Mumbai: A special committee on the interlinking of rivers, headed by Union water resources minister Uma Bharti, has approved a 14,500 crore project to connect the Damanganga, Wagh and Pinjal rivers. Under the project, excess water from Damanganga will be diverted to Pinjal and will be used to cater to the increasing needs of Mumbai.

Confirming the development, Maharashtra irrigation minister Girish Mahajan said, “After the completion of the project, 23 TMC (thousand million cu. m) of water will become available which will be enough to take care of Mumbai’s needs up to 2050."

“We hope to start work on the project by the end of the year," Mahajan said, adding that a detailed project report (DPR) is ready and the project has the central government’s nod.

Mumbai’s current demand for water is 3,350 million litres per day (mld) and is expected to rise to 4,200 mld by 2020.

The project involves constructing three dams and two tunnels. The first dam will be built at Bhugad in Peth tehsil of Nashik district on the Damanganga, the second on the Wagh river in Palghar district’s Jawhar tehsil at Khargi Hill, and the third on Pinjal on the border of Jawhar and Mokhada tehsils of Plaghar district.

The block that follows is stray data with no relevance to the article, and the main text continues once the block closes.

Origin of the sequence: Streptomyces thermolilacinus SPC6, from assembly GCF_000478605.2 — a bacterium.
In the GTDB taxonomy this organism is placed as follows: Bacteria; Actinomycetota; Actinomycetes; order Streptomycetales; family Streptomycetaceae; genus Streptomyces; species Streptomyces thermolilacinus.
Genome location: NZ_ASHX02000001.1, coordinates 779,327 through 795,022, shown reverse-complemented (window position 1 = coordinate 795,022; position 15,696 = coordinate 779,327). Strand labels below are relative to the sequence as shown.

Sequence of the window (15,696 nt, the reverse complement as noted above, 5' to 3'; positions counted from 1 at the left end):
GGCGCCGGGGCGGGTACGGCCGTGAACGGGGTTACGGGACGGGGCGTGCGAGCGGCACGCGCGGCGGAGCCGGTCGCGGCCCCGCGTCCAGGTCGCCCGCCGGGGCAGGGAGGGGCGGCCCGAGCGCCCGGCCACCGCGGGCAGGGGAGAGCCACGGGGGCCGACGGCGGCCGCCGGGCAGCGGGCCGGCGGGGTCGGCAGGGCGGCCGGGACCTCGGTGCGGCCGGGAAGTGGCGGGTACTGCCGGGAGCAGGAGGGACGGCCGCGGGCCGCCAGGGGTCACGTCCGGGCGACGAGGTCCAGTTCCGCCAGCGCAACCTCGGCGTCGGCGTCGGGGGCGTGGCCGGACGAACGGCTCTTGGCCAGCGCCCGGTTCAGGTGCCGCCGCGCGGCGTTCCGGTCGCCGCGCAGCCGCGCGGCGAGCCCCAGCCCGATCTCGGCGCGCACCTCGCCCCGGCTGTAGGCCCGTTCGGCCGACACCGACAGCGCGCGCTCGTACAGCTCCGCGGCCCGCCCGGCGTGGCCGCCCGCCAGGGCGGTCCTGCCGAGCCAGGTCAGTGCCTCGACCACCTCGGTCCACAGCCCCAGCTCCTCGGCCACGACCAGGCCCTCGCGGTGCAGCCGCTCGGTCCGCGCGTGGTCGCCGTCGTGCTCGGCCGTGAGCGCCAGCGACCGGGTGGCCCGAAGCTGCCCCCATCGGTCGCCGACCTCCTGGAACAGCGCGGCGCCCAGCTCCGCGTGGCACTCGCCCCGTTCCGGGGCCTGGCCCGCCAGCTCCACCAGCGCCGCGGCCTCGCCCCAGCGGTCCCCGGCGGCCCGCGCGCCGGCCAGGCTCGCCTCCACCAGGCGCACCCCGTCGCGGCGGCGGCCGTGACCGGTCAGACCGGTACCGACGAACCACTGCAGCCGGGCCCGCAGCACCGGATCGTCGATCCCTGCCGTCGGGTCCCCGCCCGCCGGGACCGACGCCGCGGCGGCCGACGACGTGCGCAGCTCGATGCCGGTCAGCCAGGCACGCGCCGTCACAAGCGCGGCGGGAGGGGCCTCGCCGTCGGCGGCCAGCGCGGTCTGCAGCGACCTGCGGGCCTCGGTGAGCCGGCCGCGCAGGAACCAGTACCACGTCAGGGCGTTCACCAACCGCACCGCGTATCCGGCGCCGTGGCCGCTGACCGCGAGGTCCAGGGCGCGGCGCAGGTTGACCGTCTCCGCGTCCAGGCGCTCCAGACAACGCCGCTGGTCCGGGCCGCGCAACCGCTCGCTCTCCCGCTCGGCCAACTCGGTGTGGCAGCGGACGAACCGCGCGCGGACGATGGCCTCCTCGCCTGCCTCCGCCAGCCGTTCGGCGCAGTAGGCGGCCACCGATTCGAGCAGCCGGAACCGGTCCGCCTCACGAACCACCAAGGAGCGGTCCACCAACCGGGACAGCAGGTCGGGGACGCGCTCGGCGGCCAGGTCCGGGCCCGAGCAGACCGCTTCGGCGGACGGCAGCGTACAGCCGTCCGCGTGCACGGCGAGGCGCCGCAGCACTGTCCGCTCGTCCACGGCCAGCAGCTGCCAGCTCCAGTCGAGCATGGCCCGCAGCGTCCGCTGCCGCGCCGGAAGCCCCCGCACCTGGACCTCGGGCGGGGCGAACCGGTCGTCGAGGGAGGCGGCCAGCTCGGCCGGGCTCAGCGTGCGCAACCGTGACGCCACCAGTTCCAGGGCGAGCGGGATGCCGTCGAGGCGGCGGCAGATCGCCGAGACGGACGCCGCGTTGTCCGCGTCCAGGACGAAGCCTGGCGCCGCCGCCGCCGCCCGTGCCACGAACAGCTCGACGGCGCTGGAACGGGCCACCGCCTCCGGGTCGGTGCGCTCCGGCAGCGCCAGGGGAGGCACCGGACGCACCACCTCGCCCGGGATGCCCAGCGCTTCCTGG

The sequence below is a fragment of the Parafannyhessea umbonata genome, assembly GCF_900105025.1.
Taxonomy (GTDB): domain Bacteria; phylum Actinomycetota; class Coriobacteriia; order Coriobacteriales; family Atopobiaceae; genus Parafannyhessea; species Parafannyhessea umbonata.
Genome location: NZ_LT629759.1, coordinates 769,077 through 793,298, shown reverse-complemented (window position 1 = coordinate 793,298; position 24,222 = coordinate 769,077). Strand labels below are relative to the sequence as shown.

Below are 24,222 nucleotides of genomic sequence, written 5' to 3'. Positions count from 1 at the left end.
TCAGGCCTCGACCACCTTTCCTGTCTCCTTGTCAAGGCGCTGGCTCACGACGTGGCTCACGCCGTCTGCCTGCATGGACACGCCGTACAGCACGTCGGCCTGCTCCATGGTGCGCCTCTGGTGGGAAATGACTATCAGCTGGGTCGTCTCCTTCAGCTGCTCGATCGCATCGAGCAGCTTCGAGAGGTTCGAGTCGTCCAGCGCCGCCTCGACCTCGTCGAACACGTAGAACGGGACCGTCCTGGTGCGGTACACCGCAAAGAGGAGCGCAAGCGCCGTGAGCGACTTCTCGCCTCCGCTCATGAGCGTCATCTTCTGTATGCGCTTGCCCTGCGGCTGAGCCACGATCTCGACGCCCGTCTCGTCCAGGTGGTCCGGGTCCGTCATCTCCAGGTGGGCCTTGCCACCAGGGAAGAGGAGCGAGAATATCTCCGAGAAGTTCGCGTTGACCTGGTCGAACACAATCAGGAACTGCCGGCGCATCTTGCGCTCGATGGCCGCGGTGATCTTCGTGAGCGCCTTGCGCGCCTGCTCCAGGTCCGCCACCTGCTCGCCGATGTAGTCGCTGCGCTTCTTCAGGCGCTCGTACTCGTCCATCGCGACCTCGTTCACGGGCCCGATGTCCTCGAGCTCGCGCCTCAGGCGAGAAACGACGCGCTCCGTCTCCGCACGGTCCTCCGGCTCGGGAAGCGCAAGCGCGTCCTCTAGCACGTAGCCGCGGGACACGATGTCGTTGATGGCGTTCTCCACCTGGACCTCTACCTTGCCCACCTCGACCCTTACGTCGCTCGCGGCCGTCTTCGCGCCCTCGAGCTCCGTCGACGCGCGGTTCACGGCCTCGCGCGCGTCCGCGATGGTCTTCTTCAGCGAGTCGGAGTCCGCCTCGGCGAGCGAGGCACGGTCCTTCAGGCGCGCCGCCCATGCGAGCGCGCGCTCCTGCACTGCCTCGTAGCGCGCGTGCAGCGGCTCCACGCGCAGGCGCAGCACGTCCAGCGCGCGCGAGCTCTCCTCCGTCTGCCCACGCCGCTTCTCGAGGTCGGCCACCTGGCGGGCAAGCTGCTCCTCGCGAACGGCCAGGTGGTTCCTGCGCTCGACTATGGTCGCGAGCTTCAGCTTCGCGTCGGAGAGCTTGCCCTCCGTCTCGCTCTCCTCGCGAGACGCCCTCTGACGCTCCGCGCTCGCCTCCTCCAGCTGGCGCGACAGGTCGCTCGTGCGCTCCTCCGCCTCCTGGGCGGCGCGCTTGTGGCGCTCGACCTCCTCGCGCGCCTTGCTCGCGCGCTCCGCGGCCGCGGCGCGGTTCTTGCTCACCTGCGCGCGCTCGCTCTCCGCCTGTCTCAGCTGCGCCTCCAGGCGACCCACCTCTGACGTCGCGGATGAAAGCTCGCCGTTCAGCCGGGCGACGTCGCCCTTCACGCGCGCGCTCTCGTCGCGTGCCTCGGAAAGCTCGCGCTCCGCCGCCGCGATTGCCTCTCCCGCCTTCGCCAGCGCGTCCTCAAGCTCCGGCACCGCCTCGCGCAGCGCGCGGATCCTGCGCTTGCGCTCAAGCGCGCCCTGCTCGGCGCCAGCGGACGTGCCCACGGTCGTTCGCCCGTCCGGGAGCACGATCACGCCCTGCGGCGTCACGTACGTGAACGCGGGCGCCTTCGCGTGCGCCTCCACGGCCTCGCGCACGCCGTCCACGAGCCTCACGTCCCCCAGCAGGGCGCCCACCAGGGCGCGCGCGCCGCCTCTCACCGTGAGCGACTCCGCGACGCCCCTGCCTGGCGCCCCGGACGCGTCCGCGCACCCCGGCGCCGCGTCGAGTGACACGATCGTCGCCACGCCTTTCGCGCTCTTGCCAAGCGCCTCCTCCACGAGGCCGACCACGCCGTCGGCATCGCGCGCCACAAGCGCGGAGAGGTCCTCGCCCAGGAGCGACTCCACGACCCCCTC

Excess water from the Bhugad dam will first be diverted to the dam at Khargi Hill through an 18-km tunnel. This phase of the project is expected to cost around 3,500 crore. In the second phase, excess water from the Khargi Hill dam will be transferred through a 25-km tunnel to the dam on the Pinjal river. From there, water will be supplied to Mumbai through a pipeline. The cost of the second phase is expected at around 11,000 crore.

While the cost of the first phase will be borne by the central and state governments in a 90:10 ratio, that of the second phase will be borne entirely by the Municipal Corporation of Greater Mumbai (MCGM).

Nearly 3,500 hectares of land, including 987 hectares from the Kaparda tehsil of Gujarat’s Valsad district, will be submerged due to the project.

Campaigners for environmental protection and equitable water distribution raised concerns over the need for such a large investment in an infrastructure project which they say will have a long-term impact on the ecology of northern Maharashtra and the Konkan coast, which is part of the Western Ghats and declared a world heritage site by the UN.

“This project...will displace around 10,000 tribals. We demand the project should not be allowed to go ahead without a proper environmental impact assessment (EIA) study and public hearings. The proper EIA will make our policymakers realize the environmental cost of this project," said Parinita Dandekar, associate coordinator with South Asia Network on Dams, River and People.

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